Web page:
Boris Johnson has been leading a double life. And so did Theresa May did when she was Prime Minister — and David Cameron and Gordon Brown. All of them pledged themselves to tough targets on climate change — but at the same time they pursued economic policies as if those carbon constraints didn’t exist. Well, today those two worlds collided. The Court of Appeal ruled that the Government was wrong to draw up its Airport National Policy Statement — which provides the basis for Heathrow expansion — without taking into account the UK’s climate commitments under the Paris Agreement. In the short term, this suits Boris Johnson very well. He no longer has to reconcile his personal opposition to a third runway with the policy he inherited from his predecessor. In the longer-term, however, the implication of the ruling is that governments will be forced to reconcile what they say on climate change with what they do across a whole range of policy areas, from transport to agriculture.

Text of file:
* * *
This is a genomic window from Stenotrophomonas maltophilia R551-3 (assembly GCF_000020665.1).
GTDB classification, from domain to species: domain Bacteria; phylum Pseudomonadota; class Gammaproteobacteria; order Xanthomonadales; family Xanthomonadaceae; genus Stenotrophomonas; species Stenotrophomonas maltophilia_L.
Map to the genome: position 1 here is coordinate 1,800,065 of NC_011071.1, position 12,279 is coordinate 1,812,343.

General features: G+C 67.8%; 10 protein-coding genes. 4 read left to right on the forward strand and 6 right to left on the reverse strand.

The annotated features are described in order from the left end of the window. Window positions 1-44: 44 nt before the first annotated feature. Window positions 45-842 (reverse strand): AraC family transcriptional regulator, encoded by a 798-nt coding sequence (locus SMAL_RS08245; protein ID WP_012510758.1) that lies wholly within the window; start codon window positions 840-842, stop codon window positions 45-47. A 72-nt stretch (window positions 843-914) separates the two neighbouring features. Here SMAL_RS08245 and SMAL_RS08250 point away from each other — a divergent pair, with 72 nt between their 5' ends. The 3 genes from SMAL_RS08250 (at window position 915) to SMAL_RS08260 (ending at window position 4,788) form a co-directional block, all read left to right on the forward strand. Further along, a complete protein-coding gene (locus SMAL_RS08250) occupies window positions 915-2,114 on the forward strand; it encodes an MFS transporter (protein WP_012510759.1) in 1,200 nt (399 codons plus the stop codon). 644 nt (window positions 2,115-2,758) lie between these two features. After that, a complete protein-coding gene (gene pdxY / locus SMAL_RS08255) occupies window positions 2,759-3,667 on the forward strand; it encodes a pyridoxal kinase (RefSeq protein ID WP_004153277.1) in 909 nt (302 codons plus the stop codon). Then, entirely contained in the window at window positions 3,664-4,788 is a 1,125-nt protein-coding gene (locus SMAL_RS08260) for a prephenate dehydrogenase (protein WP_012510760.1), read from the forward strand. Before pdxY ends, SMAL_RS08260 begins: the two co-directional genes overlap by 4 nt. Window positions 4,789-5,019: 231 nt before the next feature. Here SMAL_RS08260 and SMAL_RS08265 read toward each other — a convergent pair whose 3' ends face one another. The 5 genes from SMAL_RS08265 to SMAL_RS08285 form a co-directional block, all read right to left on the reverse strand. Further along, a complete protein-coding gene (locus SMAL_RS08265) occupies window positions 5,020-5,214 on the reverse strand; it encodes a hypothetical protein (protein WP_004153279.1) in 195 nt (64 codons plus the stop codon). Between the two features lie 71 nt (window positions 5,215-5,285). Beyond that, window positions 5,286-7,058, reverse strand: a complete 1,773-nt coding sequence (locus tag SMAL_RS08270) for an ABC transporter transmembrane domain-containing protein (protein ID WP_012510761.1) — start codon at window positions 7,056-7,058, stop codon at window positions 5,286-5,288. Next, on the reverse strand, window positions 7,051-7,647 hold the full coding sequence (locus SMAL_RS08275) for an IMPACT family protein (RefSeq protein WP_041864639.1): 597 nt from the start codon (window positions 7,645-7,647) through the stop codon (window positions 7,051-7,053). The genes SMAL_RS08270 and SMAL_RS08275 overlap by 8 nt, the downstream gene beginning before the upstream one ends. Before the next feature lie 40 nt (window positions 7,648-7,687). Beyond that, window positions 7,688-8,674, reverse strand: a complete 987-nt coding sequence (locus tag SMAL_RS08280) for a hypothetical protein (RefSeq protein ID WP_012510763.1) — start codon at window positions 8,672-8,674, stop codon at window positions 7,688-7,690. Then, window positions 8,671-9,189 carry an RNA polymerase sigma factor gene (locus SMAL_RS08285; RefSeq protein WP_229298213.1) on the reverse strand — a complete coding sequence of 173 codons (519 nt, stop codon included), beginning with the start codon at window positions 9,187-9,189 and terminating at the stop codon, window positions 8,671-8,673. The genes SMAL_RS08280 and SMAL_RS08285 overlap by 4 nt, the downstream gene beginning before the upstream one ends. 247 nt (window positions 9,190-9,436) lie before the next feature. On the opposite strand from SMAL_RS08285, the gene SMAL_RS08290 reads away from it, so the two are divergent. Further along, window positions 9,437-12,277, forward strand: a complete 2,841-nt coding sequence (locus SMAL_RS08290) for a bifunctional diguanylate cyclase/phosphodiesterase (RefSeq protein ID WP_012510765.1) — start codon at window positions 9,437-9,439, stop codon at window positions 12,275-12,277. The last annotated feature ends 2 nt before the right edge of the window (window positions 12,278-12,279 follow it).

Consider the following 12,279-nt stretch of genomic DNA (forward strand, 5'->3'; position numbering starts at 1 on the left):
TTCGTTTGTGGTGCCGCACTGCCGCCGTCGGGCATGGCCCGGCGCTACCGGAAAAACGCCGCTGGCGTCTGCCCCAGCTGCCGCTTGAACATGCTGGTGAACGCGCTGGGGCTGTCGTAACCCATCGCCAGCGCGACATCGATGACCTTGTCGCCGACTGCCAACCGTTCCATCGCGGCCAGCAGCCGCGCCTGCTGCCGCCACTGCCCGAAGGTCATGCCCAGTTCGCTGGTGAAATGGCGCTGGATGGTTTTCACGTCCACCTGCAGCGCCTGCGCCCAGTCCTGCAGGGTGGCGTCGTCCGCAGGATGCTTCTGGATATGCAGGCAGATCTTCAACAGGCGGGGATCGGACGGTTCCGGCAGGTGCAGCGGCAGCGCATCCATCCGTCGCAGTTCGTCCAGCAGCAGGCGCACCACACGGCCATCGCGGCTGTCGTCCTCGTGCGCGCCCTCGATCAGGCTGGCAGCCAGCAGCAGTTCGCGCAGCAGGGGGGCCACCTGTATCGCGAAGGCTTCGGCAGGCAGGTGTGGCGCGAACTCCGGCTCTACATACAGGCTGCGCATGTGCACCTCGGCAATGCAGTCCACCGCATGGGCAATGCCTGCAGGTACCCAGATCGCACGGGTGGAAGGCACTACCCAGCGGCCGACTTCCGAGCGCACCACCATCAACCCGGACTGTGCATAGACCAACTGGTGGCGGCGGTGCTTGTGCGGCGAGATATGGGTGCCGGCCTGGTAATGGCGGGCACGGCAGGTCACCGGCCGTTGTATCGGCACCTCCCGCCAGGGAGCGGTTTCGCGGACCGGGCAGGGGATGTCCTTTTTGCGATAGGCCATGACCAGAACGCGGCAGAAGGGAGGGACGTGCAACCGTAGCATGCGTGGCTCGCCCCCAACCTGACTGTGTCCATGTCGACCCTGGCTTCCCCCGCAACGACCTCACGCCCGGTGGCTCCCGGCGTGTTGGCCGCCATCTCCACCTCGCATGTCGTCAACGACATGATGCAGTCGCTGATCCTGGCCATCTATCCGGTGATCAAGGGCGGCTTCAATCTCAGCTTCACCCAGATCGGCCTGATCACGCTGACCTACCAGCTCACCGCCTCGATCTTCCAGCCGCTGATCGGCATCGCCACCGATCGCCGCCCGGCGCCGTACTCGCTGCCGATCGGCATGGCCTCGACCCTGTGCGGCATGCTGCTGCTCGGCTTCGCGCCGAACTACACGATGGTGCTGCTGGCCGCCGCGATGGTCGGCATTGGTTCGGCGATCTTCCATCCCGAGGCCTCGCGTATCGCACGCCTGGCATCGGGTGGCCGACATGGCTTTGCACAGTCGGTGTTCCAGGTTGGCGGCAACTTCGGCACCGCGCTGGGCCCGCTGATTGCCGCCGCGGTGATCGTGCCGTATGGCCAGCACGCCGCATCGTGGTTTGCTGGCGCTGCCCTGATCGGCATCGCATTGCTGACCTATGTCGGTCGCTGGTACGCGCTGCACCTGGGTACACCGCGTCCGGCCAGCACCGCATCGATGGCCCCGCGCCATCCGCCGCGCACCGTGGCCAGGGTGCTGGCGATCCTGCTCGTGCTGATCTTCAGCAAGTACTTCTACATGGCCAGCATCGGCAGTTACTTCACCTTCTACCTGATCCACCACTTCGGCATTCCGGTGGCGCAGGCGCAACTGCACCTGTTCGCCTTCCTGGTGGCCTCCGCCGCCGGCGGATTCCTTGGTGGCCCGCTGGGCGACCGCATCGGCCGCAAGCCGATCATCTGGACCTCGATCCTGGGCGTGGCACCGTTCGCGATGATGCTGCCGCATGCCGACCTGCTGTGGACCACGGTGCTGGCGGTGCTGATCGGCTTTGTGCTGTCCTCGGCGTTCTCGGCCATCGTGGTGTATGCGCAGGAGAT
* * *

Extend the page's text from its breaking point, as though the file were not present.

Unherd 27th Feb 2020 read more »
Humanity will be able to reach a net-zero world by 2050 – as recommended by the IPCC in its landmark report on climate change – using existing, established technologies and practices, a major new scientific study has concluded. The study, published today (3 March), forms the first comprehensive update to Project Drawdown’s list of climate solutions since it was first published in 2017. The NGO’s research centres around what it will take to achieve ‘Drawdown’ – the point at which greenhouse gas (GHG) levels in the atmosphere peak and begin declining – in terms of policy, business, community and individual action.
Edie 3rd March 2020 read more »